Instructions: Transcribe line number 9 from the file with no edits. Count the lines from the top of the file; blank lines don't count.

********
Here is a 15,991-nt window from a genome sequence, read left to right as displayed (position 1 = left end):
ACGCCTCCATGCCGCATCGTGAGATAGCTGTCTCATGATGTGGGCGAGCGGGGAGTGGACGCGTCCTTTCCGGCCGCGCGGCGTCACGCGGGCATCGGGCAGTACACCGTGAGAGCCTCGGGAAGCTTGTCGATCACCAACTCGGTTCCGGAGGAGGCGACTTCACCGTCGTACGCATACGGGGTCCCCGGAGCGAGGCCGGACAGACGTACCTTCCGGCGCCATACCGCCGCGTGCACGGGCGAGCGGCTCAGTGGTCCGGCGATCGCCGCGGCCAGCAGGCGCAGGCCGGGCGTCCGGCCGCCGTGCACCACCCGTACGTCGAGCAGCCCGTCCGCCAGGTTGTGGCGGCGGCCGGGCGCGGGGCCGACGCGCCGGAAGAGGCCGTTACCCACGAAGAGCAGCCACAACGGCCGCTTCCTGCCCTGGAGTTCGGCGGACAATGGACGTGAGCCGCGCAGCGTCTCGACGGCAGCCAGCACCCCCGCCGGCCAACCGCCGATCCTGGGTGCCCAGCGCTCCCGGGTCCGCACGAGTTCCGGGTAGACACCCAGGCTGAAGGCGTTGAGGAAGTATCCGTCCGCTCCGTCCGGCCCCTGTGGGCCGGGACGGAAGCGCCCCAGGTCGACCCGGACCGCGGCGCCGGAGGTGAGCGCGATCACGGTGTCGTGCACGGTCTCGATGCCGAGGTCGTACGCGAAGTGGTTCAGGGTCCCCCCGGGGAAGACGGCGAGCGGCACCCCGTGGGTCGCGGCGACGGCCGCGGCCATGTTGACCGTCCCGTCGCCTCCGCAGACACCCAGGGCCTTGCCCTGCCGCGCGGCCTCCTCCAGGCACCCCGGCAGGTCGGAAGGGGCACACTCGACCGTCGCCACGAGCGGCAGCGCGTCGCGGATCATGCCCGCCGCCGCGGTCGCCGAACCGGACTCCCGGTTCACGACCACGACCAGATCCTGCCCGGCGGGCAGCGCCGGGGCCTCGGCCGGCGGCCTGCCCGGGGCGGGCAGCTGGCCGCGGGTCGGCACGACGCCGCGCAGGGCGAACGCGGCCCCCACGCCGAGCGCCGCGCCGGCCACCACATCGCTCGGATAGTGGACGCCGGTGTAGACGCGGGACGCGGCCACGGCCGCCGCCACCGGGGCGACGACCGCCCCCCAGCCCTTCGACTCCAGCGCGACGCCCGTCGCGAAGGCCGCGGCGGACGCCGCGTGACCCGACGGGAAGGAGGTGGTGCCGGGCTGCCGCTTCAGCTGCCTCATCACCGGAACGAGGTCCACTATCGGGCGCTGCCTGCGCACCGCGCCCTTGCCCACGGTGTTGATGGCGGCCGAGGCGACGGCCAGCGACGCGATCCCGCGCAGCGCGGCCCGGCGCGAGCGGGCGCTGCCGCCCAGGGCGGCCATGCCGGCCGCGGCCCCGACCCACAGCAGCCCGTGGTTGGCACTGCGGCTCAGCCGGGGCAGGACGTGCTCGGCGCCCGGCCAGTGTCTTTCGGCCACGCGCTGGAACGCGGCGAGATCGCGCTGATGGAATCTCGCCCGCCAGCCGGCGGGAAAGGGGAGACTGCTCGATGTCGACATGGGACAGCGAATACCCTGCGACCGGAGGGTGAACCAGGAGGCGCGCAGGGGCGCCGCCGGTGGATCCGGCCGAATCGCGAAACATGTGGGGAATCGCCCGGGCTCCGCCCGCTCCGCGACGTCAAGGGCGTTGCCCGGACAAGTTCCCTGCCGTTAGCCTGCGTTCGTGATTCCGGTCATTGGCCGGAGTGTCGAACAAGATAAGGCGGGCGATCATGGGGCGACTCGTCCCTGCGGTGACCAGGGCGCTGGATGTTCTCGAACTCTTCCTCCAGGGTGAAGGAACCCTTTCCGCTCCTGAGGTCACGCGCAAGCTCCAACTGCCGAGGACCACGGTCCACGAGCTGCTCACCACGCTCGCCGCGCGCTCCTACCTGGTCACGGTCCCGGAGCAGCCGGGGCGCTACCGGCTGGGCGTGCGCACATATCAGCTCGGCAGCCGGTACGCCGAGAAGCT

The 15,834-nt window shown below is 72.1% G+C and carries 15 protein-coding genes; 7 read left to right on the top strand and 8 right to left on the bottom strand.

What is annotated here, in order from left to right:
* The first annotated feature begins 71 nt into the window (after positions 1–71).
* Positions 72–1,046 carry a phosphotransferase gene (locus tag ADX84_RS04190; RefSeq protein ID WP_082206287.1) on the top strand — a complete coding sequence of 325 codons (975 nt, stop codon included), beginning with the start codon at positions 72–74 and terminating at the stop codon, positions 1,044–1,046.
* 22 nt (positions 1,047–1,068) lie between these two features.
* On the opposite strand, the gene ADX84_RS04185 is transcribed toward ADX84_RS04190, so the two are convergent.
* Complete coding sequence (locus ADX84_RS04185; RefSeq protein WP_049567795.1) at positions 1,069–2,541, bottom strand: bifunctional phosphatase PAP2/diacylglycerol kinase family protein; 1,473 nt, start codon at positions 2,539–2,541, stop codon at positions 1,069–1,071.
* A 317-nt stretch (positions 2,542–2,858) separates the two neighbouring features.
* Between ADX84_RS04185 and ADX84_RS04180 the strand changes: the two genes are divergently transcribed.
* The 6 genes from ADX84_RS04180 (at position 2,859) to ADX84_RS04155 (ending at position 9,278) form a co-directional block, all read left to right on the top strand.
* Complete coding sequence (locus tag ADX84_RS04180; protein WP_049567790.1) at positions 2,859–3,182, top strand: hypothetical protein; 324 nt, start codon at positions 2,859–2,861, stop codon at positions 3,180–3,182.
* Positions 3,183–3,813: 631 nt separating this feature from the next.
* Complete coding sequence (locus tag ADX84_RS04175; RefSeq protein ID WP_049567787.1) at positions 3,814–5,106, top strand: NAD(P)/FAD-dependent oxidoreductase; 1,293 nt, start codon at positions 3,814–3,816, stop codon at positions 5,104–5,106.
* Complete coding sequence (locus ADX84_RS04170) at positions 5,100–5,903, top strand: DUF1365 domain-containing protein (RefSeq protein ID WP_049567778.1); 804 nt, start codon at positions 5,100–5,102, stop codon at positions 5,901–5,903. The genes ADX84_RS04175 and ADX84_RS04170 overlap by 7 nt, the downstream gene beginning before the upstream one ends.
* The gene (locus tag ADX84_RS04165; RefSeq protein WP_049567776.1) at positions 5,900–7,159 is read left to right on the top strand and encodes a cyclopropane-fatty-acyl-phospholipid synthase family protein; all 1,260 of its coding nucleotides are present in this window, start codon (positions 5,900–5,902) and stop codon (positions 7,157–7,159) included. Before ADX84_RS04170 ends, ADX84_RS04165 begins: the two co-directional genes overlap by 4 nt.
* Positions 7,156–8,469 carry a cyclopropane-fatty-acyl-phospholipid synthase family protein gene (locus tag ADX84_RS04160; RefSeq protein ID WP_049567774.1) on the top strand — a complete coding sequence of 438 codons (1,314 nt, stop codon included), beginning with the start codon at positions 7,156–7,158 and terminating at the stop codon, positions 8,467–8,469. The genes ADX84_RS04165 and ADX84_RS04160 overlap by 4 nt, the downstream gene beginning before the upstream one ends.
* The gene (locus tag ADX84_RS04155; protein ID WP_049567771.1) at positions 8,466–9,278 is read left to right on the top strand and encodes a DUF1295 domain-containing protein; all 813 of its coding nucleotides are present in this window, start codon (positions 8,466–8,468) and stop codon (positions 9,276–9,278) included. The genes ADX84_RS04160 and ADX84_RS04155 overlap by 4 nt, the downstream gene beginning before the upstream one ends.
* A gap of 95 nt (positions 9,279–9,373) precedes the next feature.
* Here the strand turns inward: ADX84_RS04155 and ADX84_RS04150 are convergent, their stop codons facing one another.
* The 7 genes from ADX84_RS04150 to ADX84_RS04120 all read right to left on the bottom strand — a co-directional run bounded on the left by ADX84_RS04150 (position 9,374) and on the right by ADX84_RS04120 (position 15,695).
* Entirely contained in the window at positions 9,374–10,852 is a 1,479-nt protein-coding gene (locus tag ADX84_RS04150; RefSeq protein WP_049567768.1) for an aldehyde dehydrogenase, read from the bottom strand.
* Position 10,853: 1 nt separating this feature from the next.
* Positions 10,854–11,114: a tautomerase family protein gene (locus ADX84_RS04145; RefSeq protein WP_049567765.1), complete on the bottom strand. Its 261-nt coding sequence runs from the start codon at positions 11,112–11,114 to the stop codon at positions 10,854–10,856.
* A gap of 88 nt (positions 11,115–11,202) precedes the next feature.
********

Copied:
* Complete coding sequence (locus ADX84_RS04185; RefSeq protein WP_049567795.1) at positions 1,069–2,541, bottom strand: bifunctional phosphatase PAP2/diacylglycerol kinase family protein; 1,473 nt, start codon at positions 2,539–2,541, stop codon at positions 1,069–1,071.